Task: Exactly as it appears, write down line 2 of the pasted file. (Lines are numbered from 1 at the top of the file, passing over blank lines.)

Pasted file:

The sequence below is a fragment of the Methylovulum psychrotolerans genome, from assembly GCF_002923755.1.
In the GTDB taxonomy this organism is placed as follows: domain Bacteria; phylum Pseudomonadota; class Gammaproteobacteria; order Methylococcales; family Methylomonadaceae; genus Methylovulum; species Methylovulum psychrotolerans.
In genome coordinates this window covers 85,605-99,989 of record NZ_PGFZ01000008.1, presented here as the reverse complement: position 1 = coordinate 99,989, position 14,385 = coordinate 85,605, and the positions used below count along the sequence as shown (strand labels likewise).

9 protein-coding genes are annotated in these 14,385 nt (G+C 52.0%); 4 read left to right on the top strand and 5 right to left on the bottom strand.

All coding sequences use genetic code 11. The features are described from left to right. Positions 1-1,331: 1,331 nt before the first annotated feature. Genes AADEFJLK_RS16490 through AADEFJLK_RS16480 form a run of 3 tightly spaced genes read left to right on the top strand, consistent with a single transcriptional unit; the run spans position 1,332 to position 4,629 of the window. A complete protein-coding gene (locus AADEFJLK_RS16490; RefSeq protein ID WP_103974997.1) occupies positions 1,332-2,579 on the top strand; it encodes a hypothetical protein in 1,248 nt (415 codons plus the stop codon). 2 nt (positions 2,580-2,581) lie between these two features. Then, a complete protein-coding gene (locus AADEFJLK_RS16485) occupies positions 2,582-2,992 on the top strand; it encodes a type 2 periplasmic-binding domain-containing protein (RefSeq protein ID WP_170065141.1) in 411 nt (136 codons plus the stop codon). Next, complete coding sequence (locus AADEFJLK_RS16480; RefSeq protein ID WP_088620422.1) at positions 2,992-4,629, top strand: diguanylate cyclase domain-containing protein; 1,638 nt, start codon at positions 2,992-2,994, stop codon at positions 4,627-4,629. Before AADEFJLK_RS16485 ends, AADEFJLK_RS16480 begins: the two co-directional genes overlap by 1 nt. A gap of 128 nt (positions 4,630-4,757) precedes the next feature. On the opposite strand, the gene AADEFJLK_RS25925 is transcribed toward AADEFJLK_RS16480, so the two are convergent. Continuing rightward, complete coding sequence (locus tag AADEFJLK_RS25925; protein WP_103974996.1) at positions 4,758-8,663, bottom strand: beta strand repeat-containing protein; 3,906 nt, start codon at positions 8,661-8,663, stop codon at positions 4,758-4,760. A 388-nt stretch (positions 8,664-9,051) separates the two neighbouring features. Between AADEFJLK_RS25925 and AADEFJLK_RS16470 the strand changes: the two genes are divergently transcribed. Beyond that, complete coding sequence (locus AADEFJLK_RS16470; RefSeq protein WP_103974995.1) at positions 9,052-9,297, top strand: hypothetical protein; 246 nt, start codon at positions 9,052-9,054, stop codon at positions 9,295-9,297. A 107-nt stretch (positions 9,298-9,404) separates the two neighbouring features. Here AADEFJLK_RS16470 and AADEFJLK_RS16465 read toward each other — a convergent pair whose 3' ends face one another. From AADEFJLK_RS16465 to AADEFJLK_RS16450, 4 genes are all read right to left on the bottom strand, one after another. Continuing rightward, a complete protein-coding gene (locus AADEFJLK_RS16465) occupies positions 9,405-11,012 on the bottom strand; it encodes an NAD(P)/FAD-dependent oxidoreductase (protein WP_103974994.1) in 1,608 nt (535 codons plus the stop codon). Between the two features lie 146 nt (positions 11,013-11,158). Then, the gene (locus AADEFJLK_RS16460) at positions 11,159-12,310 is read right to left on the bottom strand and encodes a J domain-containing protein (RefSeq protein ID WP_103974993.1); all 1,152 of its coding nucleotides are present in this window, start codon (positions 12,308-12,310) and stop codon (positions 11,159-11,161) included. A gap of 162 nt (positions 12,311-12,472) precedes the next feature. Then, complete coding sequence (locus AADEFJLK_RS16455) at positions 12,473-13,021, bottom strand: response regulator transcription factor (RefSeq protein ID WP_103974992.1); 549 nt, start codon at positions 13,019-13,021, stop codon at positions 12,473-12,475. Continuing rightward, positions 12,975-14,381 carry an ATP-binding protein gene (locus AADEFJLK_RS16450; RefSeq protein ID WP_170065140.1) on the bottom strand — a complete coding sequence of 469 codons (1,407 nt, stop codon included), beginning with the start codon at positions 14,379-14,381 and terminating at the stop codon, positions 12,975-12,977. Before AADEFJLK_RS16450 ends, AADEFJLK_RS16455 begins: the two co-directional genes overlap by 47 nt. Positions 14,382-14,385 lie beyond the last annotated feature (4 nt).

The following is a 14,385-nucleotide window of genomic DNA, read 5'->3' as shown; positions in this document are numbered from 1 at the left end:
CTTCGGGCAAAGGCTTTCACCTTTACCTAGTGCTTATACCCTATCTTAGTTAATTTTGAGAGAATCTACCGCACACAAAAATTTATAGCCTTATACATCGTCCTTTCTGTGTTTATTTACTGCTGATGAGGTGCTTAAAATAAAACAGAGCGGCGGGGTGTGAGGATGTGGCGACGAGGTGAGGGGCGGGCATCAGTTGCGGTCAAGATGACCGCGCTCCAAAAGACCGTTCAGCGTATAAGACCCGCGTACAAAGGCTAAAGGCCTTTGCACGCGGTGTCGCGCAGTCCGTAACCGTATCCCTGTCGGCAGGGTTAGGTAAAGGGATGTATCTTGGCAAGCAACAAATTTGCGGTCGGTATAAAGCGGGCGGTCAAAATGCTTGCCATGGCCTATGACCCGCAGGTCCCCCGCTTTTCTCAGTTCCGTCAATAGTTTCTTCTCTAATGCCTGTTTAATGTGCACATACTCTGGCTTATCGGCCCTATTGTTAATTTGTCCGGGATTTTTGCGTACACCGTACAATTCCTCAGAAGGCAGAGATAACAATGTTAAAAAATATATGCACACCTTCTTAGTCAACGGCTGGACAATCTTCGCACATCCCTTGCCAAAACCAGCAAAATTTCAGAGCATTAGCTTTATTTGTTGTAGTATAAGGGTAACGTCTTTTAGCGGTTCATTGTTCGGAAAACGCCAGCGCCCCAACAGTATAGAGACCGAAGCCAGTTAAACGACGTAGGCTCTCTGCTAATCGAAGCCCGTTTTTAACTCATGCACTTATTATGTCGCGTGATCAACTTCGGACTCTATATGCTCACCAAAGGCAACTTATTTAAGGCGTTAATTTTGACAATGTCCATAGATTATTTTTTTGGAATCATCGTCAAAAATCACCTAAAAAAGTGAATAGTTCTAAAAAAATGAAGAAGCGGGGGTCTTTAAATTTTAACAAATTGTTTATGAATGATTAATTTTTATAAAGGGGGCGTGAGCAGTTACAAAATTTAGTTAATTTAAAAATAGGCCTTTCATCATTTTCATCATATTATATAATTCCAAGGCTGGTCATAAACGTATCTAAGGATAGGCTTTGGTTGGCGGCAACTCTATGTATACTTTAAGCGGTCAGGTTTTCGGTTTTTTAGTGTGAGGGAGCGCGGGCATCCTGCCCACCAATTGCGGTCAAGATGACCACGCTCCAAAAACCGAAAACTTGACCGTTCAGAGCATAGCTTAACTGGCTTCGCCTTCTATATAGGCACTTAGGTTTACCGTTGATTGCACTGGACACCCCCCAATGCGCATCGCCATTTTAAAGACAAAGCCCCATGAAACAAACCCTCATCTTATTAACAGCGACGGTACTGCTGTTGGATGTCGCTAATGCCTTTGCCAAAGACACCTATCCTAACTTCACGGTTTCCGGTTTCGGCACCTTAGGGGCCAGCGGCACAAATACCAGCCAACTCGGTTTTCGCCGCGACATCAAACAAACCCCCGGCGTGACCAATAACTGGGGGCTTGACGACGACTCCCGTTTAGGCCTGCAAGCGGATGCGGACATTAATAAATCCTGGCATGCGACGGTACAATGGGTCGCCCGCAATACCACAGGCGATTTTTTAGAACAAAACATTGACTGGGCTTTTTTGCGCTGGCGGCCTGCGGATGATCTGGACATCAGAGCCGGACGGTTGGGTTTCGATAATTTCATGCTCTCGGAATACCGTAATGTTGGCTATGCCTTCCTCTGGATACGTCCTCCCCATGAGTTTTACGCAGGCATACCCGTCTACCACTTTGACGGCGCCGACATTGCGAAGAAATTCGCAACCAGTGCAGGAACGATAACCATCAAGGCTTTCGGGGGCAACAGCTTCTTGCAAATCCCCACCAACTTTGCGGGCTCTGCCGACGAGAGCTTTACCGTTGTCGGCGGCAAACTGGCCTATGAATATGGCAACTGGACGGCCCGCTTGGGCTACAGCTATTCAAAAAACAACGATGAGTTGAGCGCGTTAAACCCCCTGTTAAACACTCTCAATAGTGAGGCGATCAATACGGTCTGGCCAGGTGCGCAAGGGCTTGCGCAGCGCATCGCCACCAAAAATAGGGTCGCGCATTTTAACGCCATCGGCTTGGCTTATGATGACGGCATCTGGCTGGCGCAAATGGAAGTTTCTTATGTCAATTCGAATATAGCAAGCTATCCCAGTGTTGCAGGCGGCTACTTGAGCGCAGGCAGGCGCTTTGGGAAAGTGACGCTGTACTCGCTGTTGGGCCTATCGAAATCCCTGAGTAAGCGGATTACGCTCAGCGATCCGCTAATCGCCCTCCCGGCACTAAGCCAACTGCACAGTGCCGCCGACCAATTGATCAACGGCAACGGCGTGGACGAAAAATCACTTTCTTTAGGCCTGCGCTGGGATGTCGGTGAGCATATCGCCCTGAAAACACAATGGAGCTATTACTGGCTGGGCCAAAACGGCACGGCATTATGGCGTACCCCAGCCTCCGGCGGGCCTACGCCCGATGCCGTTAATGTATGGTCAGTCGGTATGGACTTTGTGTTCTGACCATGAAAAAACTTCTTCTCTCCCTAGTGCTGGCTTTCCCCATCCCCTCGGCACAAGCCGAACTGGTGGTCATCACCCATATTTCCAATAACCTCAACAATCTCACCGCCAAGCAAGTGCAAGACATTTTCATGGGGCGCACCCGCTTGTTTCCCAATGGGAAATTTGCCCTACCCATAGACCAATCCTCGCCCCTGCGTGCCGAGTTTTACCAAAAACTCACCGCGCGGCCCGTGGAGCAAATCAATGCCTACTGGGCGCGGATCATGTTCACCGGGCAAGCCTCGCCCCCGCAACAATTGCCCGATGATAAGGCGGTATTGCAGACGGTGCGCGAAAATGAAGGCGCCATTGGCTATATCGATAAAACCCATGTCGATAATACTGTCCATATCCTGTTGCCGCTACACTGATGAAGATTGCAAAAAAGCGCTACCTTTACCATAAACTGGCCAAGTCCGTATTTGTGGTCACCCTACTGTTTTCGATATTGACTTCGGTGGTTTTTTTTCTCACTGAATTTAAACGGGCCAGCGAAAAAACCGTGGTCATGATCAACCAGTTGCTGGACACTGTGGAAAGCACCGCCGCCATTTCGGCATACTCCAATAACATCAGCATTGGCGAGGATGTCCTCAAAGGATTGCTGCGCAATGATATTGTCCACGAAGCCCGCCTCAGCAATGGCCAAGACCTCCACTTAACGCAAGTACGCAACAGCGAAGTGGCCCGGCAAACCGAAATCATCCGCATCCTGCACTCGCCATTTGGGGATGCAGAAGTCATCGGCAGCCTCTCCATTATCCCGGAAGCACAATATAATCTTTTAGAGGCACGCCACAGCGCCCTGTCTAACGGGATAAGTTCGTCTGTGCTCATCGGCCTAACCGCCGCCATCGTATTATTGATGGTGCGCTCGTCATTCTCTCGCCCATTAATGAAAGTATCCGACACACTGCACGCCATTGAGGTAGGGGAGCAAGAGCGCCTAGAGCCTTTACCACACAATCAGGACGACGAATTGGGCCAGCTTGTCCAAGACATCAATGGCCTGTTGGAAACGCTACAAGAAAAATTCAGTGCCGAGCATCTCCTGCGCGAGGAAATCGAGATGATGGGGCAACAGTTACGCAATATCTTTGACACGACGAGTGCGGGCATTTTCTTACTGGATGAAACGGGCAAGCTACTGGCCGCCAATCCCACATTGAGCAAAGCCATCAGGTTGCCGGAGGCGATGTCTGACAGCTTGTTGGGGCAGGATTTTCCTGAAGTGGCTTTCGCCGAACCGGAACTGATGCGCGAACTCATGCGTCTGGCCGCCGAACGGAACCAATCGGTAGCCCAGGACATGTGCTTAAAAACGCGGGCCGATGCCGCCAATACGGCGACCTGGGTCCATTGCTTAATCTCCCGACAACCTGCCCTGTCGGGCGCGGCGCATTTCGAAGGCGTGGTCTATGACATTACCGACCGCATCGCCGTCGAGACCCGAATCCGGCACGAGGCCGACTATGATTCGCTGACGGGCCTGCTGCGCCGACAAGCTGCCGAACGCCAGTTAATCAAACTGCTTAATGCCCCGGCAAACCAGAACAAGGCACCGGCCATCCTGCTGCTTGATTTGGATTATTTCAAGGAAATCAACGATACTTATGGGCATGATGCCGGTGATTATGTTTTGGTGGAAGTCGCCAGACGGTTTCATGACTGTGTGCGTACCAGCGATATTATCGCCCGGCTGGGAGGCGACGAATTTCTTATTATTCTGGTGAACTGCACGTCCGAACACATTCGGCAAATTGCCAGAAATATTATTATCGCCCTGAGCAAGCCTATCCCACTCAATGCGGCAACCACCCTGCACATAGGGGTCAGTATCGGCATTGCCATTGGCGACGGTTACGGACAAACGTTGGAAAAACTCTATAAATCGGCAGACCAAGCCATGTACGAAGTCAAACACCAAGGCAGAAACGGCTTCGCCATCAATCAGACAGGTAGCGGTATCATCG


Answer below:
In the GTDB taxonomy this organism is placed as follows: domain Bacteria; phylum Pseudomonadota; class Gammaproteobacteria; order Methylococcales; family Methylomonadaceae; genus Methylovulum; species Methylovulum psychrotolerans.